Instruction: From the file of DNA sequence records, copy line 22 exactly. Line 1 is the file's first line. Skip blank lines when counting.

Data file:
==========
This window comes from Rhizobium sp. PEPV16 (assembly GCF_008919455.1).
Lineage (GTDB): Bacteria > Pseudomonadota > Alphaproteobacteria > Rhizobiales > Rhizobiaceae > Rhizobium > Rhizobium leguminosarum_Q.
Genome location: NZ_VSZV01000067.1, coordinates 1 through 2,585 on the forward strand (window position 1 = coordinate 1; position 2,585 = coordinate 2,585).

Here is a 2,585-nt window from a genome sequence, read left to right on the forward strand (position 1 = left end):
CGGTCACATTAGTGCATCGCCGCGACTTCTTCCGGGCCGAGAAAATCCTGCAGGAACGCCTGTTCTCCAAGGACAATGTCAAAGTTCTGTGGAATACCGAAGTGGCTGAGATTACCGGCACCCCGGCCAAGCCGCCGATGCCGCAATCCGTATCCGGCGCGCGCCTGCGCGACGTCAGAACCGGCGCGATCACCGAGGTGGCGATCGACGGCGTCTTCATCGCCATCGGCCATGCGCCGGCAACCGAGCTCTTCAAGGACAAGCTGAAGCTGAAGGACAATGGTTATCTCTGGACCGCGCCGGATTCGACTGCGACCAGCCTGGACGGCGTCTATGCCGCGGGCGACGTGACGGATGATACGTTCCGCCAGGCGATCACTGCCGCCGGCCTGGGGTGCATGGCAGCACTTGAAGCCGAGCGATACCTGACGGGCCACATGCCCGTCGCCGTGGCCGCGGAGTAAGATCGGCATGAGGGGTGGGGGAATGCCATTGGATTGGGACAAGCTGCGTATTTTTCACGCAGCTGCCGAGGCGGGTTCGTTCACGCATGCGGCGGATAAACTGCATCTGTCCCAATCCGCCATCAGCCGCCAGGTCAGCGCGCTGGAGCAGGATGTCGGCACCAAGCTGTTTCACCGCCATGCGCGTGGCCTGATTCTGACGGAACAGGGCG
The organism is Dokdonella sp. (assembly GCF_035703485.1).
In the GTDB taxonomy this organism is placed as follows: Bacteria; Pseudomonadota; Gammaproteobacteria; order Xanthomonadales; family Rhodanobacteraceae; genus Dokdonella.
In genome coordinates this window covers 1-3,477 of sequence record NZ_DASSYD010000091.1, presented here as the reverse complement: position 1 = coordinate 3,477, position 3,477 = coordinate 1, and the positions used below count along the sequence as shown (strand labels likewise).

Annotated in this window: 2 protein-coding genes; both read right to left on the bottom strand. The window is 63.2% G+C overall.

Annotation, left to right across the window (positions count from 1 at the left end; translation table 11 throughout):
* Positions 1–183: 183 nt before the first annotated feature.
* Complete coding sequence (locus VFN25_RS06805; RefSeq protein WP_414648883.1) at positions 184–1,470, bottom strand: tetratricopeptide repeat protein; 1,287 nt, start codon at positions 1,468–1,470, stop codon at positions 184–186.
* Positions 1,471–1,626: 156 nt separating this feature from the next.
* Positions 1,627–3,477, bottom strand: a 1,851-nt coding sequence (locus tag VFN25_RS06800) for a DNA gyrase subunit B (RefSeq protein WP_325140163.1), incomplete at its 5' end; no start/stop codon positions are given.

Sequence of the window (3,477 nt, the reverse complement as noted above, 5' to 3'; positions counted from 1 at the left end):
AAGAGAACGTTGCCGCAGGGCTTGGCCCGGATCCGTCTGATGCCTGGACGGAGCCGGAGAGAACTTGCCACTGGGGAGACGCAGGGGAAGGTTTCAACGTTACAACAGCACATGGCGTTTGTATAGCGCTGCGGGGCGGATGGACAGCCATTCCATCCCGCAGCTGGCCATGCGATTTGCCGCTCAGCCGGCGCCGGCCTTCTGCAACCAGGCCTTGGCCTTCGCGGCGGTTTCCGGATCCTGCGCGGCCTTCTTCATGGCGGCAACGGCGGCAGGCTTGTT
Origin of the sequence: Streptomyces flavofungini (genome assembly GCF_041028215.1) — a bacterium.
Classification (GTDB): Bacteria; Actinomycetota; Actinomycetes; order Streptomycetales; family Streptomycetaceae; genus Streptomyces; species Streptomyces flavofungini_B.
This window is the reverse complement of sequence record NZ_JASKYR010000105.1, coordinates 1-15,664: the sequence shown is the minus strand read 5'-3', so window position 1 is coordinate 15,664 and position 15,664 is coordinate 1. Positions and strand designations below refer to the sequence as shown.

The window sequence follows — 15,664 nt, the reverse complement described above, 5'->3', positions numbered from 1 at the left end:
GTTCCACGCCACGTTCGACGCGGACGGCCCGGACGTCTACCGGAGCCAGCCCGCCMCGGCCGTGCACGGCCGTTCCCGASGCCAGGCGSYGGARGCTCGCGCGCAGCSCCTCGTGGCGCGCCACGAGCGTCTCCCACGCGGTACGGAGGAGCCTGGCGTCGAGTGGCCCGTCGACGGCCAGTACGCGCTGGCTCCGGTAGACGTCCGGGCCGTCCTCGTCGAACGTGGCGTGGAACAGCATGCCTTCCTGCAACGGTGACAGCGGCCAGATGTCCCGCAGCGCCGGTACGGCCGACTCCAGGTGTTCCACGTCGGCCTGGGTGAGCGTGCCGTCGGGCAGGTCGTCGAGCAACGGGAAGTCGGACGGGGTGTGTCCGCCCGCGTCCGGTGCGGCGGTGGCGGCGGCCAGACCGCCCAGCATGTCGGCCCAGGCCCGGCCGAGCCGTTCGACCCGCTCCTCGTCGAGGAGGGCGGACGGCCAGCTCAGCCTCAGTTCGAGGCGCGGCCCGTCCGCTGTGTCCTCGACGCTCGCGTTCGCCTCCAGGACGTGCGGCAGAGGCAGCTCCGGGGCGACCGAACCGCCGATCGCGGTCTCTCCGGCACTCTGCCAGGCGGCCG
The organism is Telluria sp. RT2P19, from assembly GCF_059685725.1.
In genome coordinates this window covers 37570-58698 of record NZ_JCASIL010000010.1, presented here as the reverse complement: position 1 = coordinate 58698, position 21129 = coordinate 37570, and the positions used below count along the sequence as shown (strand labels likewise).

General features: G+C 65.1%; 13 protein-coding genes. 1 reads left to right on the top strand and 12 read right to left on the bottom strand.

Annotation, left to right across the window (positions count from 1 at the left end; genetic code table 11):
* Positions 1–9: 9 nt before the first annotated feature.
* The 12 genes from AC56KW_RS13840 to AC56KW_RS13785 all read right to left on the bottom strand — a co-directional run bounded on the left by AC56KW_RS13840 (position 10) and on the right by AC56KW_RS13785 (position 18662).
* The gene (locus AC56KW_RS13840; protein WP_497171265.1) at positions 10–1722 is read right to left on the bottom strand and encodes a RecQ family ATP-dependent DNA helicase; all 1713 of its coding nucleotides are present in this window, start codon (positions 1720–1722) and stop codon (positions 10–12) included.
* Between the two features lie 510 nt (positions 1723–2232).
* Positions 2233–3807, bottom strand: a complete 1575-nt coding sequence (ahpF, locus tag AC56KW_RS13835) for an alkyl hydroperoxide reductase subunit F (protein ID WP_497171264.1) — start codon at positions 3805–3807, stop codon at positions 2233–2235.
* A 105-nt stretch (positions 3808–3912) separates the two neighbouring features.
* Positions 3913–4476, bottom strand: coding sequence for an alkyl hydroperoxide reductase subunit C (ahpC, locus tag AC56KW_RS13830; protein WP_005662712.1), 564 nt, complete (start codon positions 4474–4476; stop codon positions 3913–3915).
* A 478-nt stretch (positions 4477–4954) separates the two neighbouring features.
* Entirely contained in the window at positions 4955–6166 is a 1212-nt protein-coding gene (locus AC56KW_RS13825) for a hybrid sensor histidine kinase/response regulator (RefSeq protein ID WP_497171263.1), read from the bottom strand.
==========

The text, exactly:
The organism is Telluria sp. RT2P19, from assembly GCF_059685725.1.